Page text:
Ocean Fertilisation



Concern over human-driven climate change and the lack of success in constraining greenhouse gas emissions has led to growing interest in marine geoengineering as part of a potential solution.

When marine phytoplankton die and sink into the deep-ocean, their carbon is sequestered where it may remain out of contact with the atmosphere for decades to millennia.

One of the most prominent among the proposed carbon dioxide reduction interventions is ocean fertilisation, which targets the removal of atmospheric carbon dioxide by the addition of nutrients such as iron, nitrogen or phosphorus compounds to stimulate the growth of marine phytoplankton.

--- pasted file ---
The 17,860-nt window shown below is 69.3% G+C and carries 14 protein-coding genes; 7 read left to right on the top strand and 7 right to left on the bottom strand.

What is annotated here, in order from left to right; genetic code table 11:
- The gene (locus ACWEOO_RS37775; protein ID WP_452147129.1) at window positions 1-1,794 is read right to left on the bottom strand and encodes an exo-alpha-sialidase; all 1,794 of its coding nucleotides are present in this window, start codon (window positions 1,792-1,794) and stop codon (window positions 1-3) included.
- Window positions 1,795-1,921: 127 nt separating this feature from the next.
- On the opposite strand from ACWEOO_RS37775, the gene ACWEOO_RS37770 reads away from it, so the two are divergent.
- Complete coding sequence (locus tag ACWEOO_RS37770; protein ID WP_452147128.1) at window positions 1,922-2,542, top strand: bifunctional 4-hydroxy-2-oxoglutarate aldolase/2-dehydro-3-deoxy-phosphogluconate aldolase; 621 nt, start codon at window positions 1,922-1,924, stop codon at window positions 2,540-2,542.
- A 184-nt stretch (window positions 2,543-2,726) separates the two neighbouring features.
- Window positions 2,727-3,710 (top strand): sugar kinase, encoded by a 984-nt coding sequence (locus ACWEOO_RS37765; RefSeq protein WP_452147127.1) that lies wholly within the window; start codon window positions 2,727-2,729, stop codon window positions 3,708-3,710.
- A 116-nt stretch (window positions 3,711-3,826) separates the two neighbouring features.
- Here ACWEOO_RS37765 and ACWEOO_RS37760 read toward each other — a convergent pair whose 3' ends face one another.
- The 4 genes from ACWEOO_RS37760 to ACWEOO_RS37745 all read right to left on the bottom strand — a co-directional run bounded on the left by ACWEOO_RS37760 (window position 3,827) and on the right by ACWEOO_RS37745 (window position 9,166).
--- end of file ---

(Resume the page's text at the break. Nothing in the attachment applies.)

The purpose of this Position Analysis is (i) to inform Australian federal and state governments and the broader community about the growing pressure to use the oceans for geoengineering in general and ocean fertilisation specifically; (ii) to provide an update on research concerning ocean fertilisation; and (iii) Identify issues for consideration in science and policy development.

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